I believe the second video portrays a more accurate representation of the Japanese at that time. It shows more images of where they lived in those camps and more about what shops they had and where they lived before they were put in camps.
The video shows that after the japenese attacked the the U.S. was worried about other japanese so they evacuated them to assembly centers. I dont believe that this is an accurate portrayal of japanese americans because, not evey japanese person is a part of the japanese army. the US was worried that the japanese fisherman were watching the boats and the farmers were watching the airfields. if the japanese were all a part of the war they wouldnt have cooperated as mush when they got sent to the evacuation center.
The second video shows more of what the people think about the japanese people after the war. after the war people didnt want the japanese to be let out in the country, only 35% of people supported the return of japanese americans. it took 3 years for the japanese americans to be released to their homes, when they got back to their homes they were looted and destroyed. the japanese americans werent able to get jobs so most of them became homeless.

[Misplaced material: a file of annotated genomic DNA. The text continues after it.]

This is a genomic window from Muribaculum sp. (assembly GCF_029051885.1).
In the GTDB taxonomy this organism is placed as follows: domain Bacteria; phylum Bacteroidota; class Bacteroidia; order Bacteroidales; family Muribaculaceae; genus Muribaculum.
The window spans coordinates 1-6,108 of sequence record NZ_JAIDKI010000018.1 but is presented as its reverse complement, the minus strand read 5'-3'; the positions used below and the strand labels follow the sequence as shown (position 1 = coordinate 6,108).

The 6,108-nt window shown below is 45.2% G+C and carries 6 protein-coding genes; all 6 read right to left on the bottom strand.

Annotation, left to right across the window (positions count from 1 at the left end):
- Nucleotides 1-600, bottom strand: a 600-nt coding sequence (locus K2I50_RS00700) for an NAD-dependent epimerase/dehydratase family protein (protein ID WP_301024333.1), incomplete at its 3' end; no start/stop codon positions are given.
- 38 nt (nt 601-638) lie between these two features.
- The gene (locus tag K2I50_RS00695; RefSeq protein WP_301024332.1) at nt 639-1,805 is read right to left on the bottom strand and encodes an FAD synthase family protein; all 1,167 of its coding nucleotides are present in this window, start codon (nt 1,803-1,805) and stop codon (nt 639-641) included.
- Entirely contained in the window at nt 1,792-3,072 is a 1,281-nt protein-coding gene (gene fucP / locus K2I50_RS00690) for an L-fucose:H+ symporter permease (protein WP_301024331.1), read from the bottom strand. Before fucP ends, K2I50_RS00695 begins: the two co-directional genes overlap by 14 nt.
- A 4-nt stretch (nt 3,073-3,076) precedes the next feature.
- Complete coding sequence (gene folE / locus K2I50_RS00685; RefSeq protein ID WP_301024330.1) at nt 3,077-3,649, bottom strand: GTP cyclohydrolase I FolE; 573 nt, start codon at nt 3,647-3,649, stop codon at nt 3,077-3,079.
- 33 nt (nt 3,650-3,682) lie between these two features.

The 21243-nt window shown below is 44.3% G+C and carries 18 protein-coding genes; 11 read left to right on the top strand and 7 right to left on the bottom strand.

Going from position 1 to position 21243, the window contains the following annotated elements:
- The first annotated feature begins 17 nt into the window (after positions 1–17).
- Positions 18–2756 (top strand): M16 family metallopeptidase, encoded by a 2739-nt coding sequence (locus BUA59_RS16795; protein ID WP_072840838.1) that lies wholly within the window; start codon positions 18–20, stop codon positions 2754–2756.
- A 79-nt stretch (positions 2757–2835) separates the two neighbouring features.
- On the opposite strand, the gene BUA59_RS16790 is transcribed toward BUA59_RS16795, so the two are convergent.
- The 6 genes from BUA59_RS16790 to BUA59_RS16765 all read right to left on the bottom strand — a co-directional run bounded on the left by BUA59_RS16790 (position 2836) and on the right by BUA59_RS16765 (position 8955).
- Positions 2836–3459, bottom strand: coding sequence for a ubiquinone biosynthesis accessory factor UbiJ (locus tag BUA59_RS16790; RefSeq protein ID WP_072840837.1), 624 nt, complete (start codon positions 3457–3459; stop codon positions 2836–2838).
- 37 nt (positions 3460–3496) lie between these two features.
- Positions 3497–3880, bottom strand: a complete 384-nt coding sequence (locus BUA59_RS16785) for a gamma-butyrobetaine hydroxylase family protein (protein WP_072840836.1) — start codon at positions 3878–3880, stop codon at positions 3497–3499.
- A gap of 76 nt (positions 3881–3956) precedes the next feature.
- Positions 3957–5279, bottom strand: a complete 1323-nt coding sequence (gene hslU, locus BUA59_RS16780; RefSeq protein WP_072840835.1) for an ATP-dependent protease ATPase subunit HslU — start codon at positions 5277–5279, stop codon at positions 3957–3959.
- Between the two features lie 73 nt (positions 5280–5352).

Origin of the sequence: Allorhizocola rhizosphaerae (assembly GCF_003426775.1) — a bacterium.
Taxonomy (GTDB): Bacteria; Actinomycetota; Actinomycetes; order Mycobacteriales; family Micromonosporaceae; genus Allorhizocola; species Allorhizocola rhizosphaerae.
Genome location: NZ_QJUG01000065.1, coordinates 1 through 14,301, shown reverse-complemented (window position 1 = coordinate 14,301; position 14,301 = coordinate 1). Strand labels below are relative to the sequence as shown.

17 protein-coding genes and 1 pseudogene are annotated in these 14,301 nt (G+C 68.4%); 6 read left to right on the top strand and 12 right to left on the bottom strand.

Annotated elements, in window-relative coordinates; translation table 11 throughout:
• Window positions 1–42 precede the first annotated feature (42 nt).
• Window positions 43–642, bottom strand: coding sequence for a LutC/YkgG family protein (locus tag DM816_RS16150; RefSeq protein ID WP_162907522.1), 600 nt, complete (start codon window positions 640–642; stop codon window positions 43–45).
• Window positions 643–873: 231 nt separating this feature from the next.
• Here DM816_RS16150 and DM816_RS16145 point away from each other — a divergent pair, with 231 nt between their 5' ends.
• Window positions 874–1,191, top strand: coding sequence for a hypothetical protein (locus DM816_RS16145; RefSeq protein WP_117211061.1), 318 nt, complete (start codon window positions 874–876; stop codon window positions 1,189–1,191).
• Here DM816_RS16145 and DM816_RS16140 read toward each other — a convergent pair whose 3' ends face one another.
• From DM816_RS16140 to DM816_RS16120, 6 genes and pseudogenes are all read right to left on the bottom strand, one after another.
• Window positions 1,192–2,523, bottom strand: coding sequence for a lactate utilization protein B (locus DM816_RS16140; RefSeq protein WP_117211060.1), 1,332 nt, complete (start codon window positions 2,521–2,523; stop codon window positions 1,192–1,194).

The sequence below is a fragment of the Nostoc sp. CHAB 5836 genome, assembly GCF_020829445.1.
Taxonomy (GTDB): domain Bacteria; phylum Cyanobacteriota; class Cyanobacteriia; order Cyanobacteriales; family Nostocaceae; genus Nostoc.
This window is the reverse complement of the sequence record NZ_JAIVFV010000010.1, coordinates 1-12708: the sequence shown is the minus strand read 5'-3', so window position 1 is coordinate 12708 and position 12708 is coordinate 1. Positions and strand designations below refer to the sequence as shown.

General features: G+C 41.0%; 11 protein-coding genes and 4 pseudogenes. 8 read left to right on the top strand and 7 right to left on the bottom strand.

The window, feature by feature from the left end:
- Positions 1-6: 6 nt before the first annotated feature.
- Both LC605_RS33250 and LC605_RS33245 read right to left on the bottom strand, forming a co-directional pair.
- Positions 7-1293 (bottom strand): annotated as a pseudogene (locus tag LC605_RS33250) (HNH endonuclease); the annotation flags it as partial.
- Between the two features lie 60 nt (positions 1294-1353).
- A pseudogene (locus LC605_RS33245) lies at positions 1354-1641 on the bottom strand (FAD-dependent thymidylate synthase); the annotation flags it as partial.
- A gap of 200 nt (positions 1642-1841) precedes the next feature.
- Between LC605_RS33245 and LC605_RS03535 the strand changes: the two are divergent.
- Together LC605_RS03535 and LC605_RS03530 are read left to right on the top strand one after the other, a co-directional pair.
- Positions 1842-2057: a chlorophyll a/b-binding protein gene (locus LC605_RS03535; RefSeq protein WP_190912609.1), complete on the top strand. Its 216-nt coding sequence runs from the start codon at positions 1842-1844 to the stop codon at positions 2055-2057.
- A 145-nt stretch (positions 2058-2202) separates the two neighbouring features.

i think the second video was more correct because it tells more about how the people feel about the japanese americans. the first video mostly talked about what they did in the evacuation center. the second video tells us more about after they get let out of the center.
The message that the first video is trying to convey is when the Japanese come over to America for the first time and then will soon begin to build schools and other useful things. They enjoyed the freedom and were new to the land, the land was untouched and raw. I believe the Japanese -Americans are accurate in their portrayal of them, they are known to be respectful and hardworking, and loyal, just like how the japanese americans helped serve during world war 2, they helped build schools, teach/take care of children, they take care of the injured or sick.
For the second video, the japanese were able to help during the war, making camps and houses for them, the japanese were forced to sell their businesses, they lived in a one room place with little privacy and guards everywhere. Young men came forth to join the military, nearly 33,000 Japanese-American soldiers. One of the presidents made the japanese-americans able to live there for good. The video shows how the japanese were treated, they were treated like slaves at the beginning and soon later were not, people made it seem the japanese were weird or odd and not trustworthy. When they wanted to go back their homes were trashed and belongings gone and felt homeless.